The Problem of Postpartum Depression

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Dangers of SSRIs

The dangers of SSRIs go beyond their dangers to the baby. One potential side effect of these drugs is a feeling of numbness, of separateness from others. Feeling numb does tend to blunt depression, but it may do so at the expense of a new mother's feelings of intimacy with her baby and her partner at this crucial time. The most common side effects of SSRIs include nausea, sleepiness, insomnia, sexual dysfunction, headaches, trembling, indigestion, abdominal pain, and nervousness. SSRI drugs also seem to lift normal inhibitions against violence and suicide in some people. Prozac has been linked with violence toward others, suicide, and self-mutilation, and thus may even play a part in enabling an overwrought woman to commit one of the worst crimes imaginable – causing serious harm to her child. Many experts, including Harvard University psychiatrist and author Joseph Glenmullen, M.D., and Peter R. Breggin, M.D., psychiatrist, author, and director of the nonprofit International Center for the Study of Psychiatry and Psychology (ICSPP), warn that SSRIs are overprescribed and that their dangers are drastically underplayed.

Dr. Glenmullen's most recent book, Prozac Backlash (Simon & Schuster, 2000), warns that SSRIs can cause symptoms similar to those of Parkinson's disease – including facial and body tics and muscle spasms that may persist even after the drug is discontinued – in at least 10 percent of those who use them. This finding implies that SSRIs may create dangerously low levels of the neurotransmitter dopamine in some people. Moreover, the long-term effects of Prozac and similar drugs are not known, but some studies indicate that permanent brain damage could occur because the constant artificial elevation of the neurotransmitter serotonin eventually burns out the serotonin receptor sites in the brain and makes them unable to respond.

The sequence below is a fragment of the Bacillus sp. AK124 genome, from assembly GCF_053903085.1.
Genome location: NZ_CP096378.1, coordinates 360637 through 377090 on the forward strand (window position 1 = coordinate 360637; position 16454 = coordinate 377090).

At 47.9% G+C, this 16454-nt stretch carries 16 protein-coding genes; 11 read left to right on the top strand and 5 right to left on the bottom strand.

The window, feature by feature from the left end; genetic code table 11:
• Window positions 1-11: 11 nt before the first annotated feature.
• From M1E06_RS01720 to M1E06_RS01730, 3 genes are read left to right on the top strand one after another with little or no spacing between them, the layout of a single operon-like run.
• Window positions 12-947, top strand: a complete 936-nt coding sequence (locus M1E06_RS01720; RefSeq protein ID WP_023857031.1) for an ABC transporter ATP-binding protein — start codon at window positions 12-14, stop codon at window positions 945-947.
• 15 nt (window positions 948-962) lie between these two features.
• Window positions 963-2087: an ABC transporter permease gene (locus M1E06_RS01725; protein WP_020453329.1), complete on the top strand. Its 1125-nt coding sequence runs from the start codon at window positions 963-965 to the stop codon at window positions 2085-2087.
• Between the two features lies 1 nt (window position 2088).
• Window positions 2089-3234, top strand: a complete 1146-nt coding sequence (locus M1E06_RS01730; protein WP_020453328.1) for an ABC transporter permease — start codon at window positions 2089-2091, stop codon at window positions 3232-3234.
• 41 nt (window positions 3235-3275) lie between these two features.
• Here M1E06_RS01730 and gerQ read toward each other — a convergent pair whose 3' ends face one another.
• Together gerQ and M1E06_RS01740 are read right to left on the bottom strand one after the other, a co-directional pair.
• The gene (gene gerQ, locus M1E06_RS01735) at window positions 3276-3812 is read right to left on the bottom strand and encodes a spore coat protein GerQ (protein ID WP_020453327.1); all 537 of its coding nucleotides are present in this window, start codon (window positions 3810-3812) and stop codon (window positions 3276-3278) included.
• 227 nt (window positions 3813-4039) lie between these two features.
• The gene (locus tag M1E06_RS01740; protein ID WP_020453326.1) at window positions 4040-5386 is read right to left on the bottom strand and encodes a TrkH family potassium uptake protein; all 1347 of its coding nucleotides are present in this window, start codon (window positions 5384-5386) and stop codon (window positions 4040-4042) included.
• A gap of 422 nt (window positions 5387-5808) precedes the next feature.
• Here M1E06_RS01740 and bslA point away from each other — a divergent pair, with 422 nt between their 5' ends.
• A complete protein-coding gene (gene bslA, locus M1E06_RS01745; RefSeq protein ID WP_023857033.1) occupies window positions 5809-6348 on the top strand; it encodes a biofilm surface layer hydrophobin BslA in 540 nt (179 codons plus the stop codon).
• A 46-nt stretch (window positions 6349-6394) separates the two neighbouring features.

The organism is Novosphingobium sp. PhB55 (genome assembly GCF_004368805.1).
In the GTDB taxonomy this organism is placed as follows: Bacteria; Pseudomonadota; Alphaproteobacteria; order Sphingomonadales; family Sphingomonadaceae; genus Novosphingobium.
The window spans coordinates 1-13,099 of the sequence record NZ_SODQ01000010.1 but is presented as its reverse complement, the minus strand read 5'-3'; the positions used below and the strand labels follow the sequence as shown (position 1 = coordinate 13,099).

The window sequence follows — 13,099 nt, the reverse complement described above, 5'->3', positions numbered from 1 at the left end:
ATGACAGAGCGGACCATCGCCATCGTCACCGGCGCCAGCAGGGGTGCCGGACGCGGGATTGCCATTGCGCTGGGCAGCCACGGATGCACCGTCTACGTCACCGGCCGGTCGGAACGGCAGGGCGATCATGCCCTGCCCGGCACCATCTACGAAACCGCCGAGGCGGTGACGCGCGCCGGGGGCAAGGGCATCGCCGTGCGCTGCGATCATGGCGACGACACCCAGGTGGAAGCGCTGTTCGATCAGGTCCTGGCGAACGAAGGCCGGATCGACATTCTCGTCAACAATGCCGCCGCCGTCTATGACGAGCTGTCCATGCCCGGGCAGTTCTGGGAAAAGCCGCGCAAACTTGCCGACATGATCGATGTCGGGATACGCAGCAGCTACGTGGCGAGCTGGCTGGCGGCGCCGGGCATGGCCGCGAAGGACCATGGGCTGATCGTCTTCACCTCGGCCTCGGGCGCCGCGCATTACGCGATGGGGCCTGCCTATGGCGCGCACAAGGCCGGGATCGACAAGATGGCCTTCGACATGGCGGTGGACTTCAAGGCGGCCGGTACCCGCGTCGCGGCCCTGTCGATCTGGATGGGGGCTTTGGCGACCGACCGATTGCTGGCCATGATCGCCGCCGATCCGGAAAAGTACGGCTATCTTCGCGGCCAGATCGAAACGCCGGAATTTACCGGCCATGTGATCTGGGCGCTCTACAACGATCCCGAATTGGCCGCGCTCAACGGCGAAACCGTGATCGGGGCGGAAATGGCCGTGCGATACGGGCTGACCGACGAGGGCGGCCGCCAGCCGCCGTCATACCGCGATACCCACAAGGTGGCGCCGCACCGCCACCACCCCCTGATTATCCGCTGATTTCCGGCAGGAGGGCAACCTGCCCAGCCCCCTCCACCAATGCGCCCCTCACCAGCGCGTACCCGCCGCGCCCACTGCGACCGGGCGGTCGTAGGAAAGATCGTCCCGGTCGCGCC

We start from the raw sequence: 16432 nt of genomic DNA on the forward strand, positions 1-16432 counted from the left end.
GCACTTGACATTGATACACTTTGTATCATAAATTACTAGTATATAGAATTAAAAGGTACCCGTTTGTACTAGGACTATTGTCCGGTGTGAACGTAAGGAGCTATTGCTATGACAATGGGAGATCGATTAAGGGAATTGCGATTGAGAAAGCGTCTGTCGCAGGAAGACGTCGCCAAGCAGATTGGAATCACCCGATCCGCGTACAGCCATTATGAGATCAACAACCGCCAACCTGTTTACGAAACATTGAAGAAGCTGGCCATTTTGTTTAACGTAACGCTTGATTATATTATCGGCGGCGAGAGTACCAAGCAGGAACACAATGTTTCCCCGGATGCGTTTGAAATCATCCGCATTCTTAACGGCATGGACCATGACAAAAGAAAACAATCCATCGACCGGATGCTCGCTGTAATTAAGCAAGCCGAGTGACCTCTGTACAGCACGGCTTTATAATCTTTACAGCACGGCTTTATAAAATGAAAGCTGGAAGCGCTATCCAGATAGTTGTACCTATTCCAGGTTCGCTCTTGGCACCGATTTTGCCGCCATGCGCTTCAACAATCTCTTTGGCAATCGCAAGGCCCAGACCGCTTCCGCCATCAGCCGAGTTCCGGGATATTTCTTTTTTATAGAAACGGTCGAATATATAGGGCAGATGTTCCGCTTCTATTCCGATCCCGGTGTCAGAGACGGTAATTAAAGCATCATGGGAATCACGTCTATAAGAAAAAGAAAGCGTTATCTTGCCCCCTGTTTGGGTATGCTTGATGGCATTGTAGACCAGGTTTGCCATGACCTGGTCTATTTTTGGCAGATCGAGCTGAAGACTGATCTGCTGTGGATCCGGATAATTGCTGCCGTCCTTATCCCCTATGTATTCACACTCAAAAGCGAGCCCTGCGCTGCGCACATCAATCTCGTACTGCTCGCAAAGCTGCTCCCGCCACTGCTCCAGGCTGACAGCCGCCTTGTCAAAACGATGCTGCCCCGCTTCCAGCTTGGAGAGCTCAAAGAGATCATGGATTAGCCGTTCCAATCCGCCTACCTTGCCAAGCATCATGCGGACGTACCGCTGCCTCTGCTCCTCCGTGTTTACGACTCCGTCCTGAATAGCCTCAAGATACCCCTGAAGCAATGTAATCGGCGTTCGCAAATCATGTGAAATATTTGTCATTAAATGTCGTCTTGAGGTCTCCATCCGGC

The manufacturer of Prozac insists that no link between the drug and suicide has been proven. Interestingly, however, they will be marketing a newer version of the antidepressant, which, according to published reports, they will advertise as less likely to cause suicide and violent behavior in those who use it – raising the question of why they would use this issue as a selling point. The "new Prozac," R-fluoxetine, is set to hit the market just as the patent for the current version, which has had sales in excess of $2 billion a year, runs out. Incidentally, Sarafem, an antidepressant that is being marketed heavily for a form of premenstrual syndrome (PMS), is chemically identical to Prozac – with a different, female consumer-savvy name.

Serotonin does seem to play a role in depression, and that is why SSRIs can provide relief. Keep in mind, however, that no one has shown that a chemical imbalance – in this case, low serotonin levels – is the sole cause of depression. Boosting serotonin will improve most people's moods, but this symptomatic relief at best because the nutritional precursors the brain needs to produce its own serotonin remain depleted unless deliberately replenished. As Dr. Breggin says in his book Talking Back to Prozac (St. Martin's Press, 1994), depression is not caused by a Prozac deficiency any more than a headache is caused by an aspirin deficiency.